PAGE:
to play some of the nasty old stuff the way he would play it, and

he was impressed. He was kind of impressed the way you would with

a puppy doing a trick, like: `Look at this kid playing my stuff here!’"

Margolin recalls that Waters had mellowed by the time he began working

with him in 1973. "But I’d heard from other people who’ve played

with him that it was not the same kind of scene a few years before

that. Let’s face it, while it’s not as tough as it is for a lot of

jazz musicians, the life of a bluesman — even someone of Waters’

status — is a tough one. When I joined up with him in the ’70s,

everybody was happy and friendly, and there weren’t any bad attitudes

going around." Waters died in April, 1983.

In a sense, Margolin got all the college education he wanted through

the 1970s by playing side by side with the master night after night.

"He put me on the right hand side of him on stage and I tried

to use what I learned to give him what he wanted on the bandstand,"

he says. "He really ran a band well on stage and gave everybody

a chance to be a fulfilled musician. He used to say, `If you’ve got

a star in the band you’ve got give him a chance to shine!’ He’d give

you a chance to look good up there rather than being an anonymous

sideman."

"I was also much much younger than anyone else in the band, they

were all these older, much more experienced men, and I used to just

love to listen to all of them speak socially. Every time they’d see

me all love sick, they used to laugh because they’d been through it

a million times and they knew what was going to happen next, even

though I didn’t. It was a great opportunity to be around these experienced,

seasoned musicians, both musically and socially."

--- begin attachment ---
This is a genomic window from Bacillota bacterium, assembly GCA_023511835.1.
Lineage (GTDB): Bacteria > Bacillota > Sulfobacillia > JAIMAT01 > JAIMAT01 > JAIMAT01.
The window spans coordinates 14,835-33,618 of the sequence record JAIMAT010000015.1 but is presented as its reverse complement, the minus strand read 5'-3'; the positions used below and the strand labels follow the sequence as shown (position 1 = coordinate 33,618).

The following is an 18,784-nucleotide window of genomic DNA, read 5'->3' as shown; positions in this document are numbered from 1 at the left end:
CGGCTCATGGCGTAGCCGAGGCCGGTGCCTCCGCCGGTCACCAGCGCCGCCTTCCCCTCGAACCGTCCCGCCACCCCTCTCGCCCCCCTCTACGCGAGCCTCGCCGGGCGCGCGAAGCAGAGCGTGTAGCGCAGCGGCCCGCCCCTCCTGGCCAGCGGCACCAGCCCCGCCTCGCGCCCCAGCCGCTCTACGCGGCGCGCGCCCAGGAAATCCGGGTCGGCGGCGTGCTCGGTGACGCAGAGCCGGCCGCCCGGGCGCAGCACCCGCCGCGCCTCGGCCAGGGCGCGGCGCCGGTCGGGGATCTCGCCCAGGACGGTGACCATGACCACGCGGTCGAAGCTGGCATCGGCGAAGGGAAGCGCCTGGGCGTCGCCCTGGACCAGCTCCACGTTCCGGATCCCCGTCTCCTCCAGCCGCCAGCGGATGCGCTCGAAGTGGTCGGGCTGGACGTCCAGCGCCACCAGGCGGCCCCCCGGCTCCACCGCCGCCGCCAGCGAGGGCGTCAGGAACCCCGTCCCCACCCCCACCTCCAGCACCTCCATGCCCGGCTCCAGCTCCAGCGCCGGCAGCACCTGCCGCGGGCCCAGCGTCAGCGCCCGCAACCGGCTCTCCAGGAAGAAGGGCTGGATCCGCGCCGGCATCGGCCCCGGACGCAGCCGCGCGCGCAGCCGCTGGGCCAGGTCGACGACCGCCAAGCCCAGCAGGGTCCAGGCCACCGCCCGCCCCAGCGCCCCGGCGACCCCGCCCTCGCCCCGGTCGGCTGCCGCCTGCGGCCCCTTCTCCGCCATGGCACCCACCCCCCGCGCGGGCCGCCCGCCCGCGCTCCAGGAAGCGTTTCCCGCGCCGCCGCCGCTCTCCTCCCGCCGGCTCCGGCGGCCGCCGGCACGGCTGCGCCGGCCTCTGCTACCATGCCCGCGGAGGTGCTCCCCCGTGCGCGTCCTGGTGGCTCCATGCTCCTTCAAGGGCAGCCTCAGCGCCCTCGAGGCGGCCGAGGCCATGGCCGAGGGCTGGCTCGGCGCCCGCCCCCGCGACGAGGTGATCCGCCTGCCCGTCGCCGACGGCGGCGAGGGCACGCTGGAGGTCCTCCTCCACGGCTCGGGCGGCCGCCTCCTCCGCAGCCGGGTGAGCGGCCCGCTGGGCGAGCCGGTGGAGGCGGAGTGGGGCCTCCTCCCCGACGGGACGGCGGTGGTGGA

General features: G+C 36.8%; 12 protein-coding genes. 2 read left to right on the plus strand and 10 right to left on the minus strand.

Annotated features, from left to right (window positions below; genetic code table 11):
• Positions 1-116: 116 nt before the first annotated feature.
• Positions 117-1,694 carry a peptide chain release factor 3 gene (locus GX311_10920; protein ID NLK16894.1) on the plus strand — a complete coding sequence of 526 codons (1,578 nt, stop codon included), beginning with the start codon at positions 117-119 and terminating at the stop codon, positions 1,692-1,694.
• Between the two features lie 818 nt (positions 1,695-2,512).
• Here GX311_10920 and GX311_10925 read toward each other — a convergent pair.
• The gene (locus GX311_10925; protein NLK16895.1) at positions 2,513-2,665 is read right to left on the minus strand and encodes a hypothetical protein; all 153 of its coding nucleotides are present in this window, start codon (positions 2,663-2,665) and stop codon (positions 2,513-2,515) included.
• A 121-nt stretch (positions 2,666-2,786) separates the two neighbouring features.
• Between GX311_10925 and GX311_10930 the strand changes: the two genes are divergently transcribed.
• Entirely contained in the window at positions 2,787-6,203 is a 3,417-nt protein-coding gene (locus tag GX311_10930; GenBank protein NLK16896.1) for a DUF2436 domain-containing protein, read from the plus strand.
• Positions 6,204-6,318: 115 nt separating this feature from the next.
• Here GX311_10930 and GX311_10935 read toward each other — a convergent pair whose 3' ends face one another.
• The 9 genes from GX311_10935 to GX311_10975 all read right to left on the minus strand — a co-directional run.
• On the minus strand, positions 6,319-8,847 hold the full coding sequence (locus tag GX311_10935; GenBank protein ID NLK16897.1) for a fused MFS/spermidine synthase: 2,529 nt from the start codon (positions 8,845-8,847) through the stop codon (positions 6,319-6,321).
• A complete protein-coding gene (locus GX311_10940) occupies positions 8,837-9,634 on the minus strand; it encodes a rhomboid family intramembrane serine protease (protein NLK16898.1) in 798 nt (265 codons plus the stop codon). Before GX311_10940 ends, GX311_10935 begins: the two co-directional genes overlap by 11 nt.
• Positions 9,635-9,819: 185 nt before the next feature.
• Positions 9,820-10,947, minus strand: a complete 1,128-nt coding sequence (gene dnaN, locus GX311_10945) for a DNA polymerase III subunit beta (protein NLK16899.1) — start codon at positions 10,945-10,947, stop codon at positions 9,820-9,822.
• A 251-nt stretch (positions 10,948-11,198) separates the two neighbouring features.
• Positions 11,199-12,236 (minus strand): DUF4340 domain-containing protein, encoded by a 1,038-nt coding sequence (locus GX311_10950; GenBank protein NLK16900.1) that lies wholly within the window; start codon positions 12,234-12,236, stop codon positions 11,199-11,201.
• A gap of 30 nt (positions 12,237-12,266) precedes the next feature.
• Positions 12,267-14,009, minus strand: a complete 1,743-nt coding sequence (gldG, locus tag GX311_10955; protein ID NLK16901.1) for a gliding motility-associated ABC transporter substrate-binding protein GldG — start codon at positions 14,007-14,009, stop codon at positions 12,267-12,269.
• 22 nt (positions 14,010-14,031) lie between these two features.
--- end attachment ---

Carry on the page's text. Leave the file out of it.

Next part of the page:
Highlights of his time in Waters’ band included playing for President

Jimmy Carter on the White House lawn in 1978 and taping Martin Scorcese’s

ground-breaking concert documentary, "The Last Waltz." The

film documents The Band’s last concert at Winterland ballroom in San

Francisco on Thanksgiving Day, 1976. Joni Mitchell, Bob Dylan, Van

Morrison, Ronnie Hawkins, Waters, and other legendary performers are

featured. "There were a lot of musicians around and virtually

everyone there was fairly famous except me," says Margolin.

"As a rule, older people like Muddy didn’t keep up with pop culture

any more than somebody who is in their 60s keeps up with what’s happening

in the alternative rock scene today. The thing with Muddy was a lot

of these people knew who he was, but he didn’t know who they were,"

Margolin recalls. "He was in there hanging out and keeping to

himself and people who were very famous like Joni Mitchell and others

would come up and introduce themselves to him, but he really didn’t

know who they were. He hadn’t the slightest idea who they were, any

more than your grandmother would be familiar with the Spice Girls."

Top Of Page
Margolin’s First Band

In 1980 Margolin struck out on his own, leading a band under his own

name. Since the days with Waters’ band and even before, Margolin has

played and recorded with nearly all of the significant post-World

War II blues musicians: Junior Wells, Willie Dixon, John Lee Hooker,

Koko Taylor, Albert King, Hound Dog Taylor, Big Walter Horton, Etta

James, Lonnie Mack, and more recently, Stevie Ray Vaughan, Johnny

Winter, the Allman Brothers, and the Rolling Stones.

Despite leading his own band for the next nine years, he didn’t record

his first album under his own name until 1989, when he recorded two